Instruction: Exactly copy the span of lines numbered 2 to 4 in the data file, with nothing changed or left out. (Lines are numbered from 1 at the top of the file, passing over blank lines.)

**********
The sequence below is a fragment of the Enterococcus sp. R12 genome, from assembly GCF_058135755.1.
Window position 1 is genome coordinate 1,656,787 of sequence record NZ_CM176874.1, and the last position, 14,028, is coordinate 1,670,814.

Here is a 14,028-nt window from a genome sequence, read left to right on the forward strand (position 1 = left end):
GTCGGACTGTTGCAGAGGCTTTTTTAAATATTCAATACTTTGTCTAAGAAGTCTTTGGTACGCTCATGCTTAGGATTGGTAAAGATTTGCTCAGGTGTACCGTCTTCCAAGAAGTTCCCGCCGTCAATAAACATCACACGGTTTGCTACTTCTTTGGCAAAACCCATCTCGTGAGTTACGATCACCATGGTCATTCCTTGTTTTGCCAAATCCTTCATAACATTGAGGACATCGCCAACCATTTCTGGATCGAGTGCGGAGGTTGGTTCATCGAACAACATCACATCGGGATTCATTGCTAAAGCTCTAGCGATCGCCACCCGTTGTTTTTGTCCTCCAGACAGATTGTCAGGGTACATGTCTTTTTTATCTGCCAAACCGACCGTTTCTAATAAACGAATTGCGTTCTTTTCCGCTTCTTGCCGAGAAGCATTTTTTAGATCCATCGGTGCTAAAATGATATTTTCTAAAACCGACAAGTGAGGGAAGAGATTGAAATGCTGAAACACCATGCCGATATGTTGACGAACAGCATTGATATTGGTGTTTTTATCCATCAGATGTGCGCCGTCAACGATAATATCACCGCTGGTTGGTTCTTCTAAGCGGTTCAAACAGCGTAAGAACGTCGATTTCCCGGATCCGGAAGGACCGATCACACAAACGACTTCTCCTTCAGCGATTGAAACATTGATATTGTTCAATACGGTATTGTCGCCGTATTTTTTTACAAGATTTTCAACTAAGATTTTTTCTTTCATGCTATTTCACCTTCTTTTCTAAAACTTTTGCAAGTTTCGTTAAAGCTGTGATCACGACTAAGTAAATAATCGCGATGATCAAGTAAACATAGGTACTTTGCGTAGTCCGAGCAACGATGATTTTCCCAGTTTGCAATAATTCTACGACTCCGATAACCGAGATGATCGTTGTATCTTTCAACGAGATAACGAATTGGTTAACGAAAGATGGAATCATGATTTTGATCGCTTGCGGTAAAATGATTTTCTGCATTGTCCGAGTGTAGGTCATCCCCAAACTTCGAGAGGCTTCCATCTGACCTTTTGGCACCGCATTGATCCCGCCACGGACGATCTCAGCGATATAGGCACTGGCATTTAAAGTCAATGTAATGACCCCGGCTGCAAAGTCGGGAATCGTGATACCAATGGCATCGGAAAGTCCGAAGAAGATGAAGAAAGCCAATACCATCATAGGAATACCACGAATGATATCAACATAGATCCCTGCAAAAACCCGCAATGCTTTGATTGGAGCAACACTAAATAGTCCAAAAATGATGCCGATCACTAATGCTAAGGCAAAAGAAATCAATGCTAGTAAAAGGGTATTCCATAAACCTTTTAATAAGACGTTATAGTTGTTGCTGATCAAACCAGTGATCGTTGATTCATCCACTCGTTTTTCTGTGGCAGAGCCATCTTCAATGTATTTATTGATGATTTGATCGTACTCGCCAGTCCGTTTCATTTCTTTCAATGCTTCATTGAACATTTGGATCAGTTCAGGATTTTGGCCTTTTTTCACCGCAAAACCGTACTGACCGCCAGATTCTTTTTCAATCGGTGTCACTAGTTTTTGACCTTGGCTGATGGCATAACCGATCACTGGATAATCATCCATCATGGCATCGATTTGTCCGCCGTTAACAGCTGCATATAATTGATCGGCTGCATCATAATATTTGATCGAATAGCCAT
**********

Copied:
Window position 1 is genome coordinate 1,656,787 of sequence record NZ_CM176874.1, and the last position, 14,028, is coordinate 1,670,814.

Here is a 14,028-nt window from a genome sequence, read left to right on the forward strand (position 1 = left end):
GTCGGACTGTTGCAGAGGCTTTTTTAAATATTCAATACTTTGTCTAAGAAGTCTTTGGTACGCTCATGCTTAGGATTGGTAAAGATTTGCTCAGGTGTACCGTCTTCCAAGAAGTTCCCGCCGTCAATAAACATCACACGGTTTGCTACTTCTTTGGCAAAACCCATCTCGTGAGTTACGATCACCATGGTCATTCCTTGTTTTGCCAAATCCTTCATAACATTGAGGACATCGCCAACCATTTCTGGATCGAGTGCGGAGGTTGGTTCATCGAACAACATCACATCGGGATTCATTGCTAAAGCTCTAGCGATCGCCACCCGTTGTTTTTGTCCTCCAGACAGATTGTCAGGGTACATGTCTTTTTTATCTGCCAAACCGACCGTTTCTAATAAACGAATTGCGTTCTTTTCCGCTTCTTGCCGAGAAGCATTTTTTAGATCCATCGGTGCTAAAATGATATTTTCTAAAACCGACAAGTGAGGGAAGAGATTGAAATGCTGAAACACCATGCCGATATGTTGACGAACAGCATTGATATTGGTGTTTTTATCCATCAGATGTGCGCCGTCAACGATAATATCACCGCTGGTTGGTTCTTCTAAGCGGTTCAAACAGCGTAAGAACGTCGATTTCCCGGATCCGGAAGGACCGATCACACAAACGACTTCTCCTTCAGCGATTGAAACATTGATATTGTTCAATACGGTATTGTCGCCGTATTTTTTTACAAGATTTTCAACTAAGATTTTTTCTTTCATGCTATTTCACCTTCTTTTCTAAAACTTTTGCAAGTTTCGTTAAAGCTGTGATCACGACTAAGTAAATAATCGCGATGATCAAGTAAACATAGGTACTTTGCGTAGTCCGAGCAACGATGATTTTCCCAGTTTGCAATAATTCTACGACTCCGATAACCGAGATGATCGTTGTATCTTTCAACGAGATAACGAATTGGTTAACGAAAGATGGAATCATGATTTTGATCGCTTGCGGTAAAATGATTTTCTGCATTGTCCGAGTGTAGGTCATCCCCAAACTTCGAGAGGCTTCCATCTGACCTTTTGGCACCGCATTGATCCCGCCACGGACGATCTCAGCGATATAGGCACTGGCATTTAAAGTCAATGTAATGACCCCGGCTGCAAAGTCGGGAATCGTGATACCAATGGCATCGGAAAGTCCGAAGAAGATGAAGAAAGCCAATACCATCATAGGAATACCACGAATGATATCAACATAGATCCCTGCAAAAACCCGCAATGCTTTGATTGGAGCAACACTAAATAGTCCAAAAATGATGCCGATCACTAATGCTAAGGCAAAAGAAATCAATGCTAGTAAAAGGGTATTCCATAAACCTTTTAATAAGACGTTATAGTTGTTGCTGATCAAACCAGTGATCGTTGATTCATCCACTCGTTTTTCTGTGGCAGAGCCATCTTCAATGTATTTATTGATGATTTGATCGTACTCGCCAGTCCGTTTCATTTCTTTCAATGCTTCATTGAACATTTGGATCAGTTCAGGATTTTGGCCTTTTTTCACCGCAAAACCGTACTGACCGCCAGATTCTTTTTCAATCGGTGTCACTAGTTTTTGACCTTGGCTGATGGCATAACCGATCACTGGATAATCATCCATCATGGCATCGATTTGTCCGCCGTTAACAGCTGCATATAATTGATCGGCTGCATCATAATATTTGATCGAATAGCCAT